According to a recent article in FinTech Magazine the UK is a global champion in promoting innovation in the financial services sector, with London in particular at the forefront of building the next generation of fintech leaders.  Ed Lane, VP Sales EMEA at nCino, discusses why the UK leads the global digital banking industry.

Investments in technology solutions across financial organisations are now more important than ever, as the world shifts towards remote work and online channels due to the COVID-19 pandemic.  Even before the pandemic, few industries have felt the impact of technological evolution and change more than the banking sector.

Traditionally dominated by a small number of large organisations in the UK, significant changes in the regulatory landscape have opened the market to a growing group of challengers and fintechs that have helped enable the digital age of banking – today the Department of International Trade reports around 89,000 finance firms in the UK.

The UK’s success is not just about its size; there are several key factors that make the UK a leader in digital banking:

Regulatory environment

The UK remains a front runner for its supportive regulatory approach to innovation in financial services. In 2015, the UK was the first nation to put into operation its own regulatory fintech sandbox to enable innovation in products and services.

In fact, the success of the UK’s fintech investment led to a whole host of nations including Singapore and Australia announcing their plans for fintech sandboxes at the end of 2016, according to the Financial Conduct Authority.

Government policy makers and regulatory bodies in the UK have created a progressive, open-minded and internationally focused regulatory scheme.  The launch of Payment Services Directive (PSD2) inspired the creation of Open Banking and a new wave of innovation.

Appetite for innovation

In addition to an unmatched regulatory environment, the UK’s appetite for innovation makes it a champion for producing cutting-edge financial services. This appetite is seen across the UK, including consumers themselves who are particularly digitally savvy and open to new technologies.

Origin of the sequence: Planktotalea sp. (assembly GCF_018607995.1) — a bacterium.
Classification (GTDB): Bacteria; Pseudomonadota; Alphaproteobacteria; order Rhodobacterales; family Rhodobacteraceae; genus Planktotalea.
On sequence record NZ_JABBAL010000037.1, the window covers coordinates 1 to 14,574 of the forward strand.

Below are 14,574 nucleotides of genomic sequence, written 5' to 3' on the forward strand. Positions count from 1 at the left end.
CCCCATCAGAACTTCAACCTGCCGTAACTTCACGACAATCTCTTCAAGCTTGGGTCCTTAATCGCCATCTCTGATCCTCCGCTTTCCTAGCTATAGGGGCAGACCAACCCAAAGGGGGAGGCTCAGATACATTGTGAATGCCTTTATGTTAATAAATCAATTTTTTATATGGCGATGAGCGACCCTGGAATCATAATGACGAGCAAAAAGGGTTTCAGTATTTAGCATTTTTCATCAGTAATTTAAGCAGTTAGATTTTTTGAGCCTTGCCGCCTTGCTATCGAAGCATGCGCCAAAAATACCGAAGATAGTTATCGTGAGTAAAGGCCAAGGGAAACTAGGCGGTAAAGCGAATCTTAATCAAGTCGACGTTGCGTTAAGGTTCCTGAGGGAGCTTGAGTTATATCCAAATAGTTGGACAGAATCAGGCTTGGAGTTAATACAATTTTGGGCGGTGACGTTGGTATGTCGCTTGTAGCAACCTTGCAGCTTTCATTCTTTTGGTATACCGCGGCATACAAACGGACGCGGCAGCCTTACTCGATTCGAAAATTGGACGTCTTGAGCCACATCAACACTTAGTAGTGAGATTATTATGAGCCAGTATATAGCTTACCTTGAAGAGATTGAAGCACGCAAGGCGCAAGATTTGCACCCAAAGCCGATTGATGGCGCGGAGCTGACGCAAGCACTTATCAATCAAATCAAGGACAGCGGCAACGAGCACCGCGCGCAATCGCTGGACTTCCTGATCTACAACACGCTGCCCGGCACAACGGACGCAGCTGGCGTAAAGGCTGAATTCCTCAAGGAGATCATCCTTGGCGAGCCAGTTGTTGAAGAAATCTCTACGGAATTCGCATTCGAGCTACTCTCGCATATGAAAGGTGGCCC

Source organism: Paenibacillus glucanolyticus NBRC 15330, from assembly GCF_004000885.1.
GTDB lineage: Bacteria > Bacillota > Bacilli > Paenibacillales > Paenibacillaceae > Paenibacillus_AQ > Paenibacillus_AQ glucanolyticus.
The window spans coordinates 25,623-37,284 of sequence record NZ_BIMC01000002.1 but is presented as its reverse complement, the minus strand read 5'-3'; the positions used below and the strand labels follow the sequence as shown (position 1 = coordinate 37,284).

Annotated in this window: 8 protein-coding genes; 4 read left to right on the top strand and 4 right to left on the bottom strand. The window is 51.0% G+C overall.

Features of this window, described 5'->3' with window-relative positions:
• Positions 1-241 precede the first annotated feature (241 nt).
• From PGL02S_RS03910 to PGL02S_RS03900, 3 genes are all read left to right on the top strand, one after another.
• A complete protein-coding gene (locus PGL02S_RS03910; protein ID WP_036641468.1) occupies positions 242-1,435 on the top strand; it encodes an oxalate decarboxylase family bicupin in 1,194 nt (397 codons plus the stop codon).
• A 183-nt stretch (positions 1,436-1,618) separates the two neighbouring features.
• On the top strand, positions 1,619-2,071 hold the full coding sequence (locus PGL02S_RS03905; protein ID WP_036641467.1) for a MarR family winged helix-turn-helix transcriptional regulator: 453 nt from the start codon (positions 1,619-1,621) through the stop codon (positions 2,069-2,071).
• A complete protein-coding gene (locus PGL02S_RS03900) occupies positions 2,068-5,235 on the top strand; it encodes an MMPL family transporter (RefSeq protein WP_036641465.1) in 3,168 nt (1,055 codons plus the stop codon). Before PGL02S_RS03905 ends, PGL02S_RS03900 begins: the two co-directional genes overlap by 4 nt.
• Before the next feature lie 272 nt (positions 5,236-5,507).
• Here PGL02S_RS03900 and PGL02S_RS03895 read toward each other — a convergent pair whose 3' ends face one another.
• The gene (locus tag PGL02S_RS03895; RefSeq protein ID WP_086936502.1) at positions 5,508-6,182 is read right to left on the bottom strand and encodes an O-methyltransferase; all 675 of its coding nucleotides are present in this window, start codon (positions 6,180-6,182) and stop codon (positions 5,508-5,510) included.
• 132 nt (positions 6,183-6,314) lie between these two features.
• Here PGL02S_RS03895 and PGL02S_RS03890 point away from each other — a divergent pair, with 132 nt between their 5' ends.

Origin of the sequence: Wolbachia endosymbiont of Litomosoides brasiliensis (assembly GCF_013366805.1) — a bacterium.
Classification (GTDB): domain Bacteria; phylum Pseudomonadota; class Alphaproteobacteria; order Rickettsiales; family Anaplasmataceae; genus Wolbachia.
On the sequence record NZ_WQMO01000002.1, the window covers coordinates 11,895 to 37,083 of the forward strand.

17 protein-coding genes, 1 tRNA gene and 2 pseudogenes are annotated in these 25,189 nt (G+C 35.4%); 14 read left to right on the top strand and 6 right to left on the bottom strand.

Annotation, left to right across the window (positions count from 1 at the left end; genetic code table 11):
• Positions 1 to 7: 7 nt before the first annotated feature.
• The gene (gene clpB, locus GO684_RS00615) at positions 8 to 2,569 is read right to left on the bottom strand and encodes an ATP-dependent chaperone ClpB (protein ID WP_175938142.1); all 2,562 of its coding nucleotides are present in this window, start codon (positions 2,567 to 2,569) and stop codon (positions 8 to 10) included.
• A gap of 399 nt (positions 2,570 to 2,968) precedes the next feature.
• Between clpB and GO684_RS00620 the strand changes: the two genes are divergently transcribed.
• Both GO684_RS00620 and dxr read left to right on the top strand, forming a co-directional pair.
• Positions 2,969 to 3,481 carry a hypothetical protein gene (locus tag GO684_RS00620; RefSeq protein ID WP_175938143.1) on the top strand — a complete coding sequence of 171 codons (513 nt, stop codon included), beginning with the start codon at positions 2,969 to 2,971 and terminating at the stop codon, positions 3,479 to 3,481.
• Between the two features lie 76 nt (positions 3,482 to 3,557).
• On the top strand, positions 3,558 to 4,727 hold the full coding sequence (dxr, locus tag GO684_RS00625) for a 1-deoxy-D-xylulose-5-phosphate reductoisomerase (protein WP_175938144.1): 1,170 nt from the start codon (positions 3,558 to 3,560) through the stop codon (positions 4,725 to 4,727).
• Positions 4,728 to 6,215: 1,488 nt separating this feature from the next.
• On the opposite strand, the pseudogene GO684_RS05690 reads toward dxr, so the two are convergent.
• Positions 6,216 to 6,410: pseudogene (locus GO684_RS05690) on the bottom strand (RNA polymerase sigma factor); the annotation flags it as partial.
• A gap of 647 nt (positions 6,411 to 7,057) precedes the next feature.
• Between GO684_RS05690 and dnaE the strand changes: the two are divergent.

Currently around 12 million people in Britain have opened an account with a digital-only bank and nearly two thirds of Brits use contactless cards compared to 3% in the US, according to CNBC.  The appetite of UK small to medium-sized enterprises (SMEs) for digital banking is also quite significant, particularly in the current environment.

The Bank of England reports that 83% of SMEs in the UK use mobile banking, while almost all use online banking for their businesses. With a total of 5.82 million SMEs making up 99% of businesses in the UK, this is lucrative sector for both established and new players.

As more traditional financial institutions in the UK partner with fintechs, the country is positioned to supply its customers with world-leading digital services in banking that other regions are yet to experience.

Technology and investment

More than 2.1 million people now work in the tech industry in the UK, increasing as technology jobs continue to cross over into the mainstream sectors like financial services, reports Tech Nation.

The performance of the UK digital tech sector has been world-leading. Last year, British firms attracted a record £10bn in investments exceeding the total in France and Germany combined, according to Reuters.

New players in the UK financial services sector are deploying cutting-edge technology including AI and the cloud.

The UK has laid solid foundations for its future in digital banking, truly cementing its place as the leader in the industry.

About:  nCino was founded in 2012 by a team of bankers and entrepreneurs who found the commercial lending process to be inefficient and time-consuming. This team recognized the need for a single end-to-end cloud-based solution that would enable financial institutions to increase transparency, efficiency and profitability while ensuring regulatory compliance. The nCino Bank Operating was first deployed at a community bank in Wilmington, North Carolina and soon attracted interest from other financial institutions throughout the United States.

To read the full report click on this link: FinTech Magazine